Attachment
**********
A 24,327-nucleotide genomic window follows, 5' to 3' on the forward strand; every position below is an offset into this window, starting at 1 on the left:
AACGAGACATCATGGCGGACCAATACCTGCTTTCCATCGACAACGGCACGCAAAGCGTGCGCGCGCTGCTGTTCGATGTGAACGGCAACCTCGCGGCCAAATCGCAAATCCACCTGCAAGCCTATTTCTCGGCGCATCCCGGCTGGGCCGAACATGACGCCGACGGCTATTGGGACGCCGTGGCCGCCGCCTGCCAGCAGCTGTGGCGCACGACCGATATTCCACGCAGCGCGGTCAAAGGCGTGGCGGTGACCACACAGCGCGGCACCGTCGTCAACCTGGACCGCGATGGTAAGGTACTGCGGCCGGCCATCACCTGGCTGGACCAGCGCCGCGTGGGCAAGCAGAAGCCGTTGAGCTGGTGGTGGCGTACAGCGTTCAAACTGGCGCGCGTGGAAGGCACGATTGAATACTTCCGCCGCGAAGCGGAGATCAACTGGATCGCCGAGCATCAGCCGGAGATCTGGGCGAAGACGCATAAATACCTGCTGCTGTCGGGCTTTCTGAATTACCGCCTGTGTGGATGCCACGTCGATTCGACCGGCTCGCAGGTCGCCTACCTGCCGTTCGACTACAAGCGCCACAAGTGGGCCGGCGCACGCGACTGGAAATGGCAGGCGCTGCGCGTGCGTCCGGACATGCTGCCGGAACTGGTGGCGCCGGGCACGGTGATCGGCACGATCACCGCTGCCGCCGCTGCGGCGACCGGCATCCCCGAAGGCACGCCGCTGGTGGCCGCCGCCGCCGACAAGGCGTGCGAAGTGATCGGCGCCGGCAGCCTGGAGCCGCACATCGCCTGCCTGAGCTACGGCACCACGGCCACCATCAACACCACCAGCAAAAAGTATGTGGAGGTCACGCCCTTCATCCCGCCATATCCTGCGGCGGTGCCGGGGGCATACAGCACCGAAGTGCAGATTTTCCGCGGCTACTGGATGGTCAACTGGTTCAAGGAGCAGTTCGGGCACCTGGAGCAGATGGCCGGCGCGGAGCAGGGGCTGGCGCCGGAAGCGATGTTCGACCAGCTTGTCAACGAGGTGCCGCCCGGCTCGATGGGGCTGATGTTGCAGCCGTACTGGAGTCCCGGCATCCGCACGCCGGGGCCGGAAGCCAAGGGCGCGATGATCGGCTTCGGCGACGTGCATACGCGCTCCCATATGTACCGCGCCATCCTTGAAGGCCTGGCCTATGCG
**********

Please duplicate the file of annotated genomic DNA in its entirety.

A 24,327-nucleotide genomic window follows, 5' to 3' on the forward strand; every position below is an offset into this window, starting at 1 on the left:
AACGAGACATCATGGCGGACCAATACCTGCTTTCCATCGACAACGGCACGCAAAGCGTGCGCGCGCTGCTGTTCGATGTGAACGGCAACCTCGCGGCCAAATCGCAAATCCACCTGCAAGCCTATTTCTCGGCGCATCCCGGCTGGGCCGAACATGACGCCGACGGCTATTGGGACGCCGTGGCCGCCGCCTGCCAGCAGCTGTGGCGCACGACCGATATTCCACGCAGCGCGGTCAAAGGCGTGGCGGTGACCACACAGCGCGGCACCGTCGTCAACCTGGACCGCGATGGTAAGGTACTGCGGCCGGCCATCACCTGGCTGGACCAGCGCCGCGTGGGCAAGCAGAAGCCGTTGAGCTGGTGGTGGCGTACAGCGTTCAAACTGGCGCGCGTGGAAGGCACGATTGAATACTTCCGCCGCGAAGCGGAGATCAACTGGATCGCCGAGCATCAGCCGGAGATCTGGGCGAAGACGCATAAATACCTGCTGCTGTCGGGCTTTCTGAATTACCGCCTGTGTGGATGCCACGTCGATTCGACCGGCTCGCAGGTCGCCTACCTGCCGTTCGACTACAAGCGCCACAAGTGGGCCGGCGCACGCGACTGGAAATGGCAGGCGCTGCGCGTGCGTCCGGACATGCTGCCGGAACTGGTGGCGCCGGGCACGGTGATCGGCACGATCACCGCTGCCGCCGCTGCGGCGACCGGCATCCCCGAAGGCACGCCGCTGGTGGCCGCCGCCGCCGACAAGGCGTGCGAAGTGATCGGCGCCGGCAGCCTGGAGCCGCACATCGCCTGCCTGAGCTACGGCACCACGGCCACCATCAACACCACCAGCAAAAAGTATGTGGAGGTCACGCCCTTCATCCCGCCATATCCTGCGGCGGTGCCGGGGGCATACAGCACCGAAGTGCAGATTTTCCGCGGCTACTGGATGGTCAACTGGTTCAAGGAGCAGTTCGGGCACCTGGAGCAGATGGCCGGCGCGGAGCAGGGGCTGGCGCCGGAAGCGATGTTCGACCAGCTTGTCAACGAGGTGCCGCCCGGCTCGATGGGGCTGATGTTGCAGCCGTACTGGAGTCCCGGCATCCGCACGCCGGGGCCGGAAGCCAAGGGCGCGATGATCGGCTTCGGCGACGTGCATACGCGCTCCCATATGTACCGCGCCATCCTTGAAGGCCTGGCCTATGCG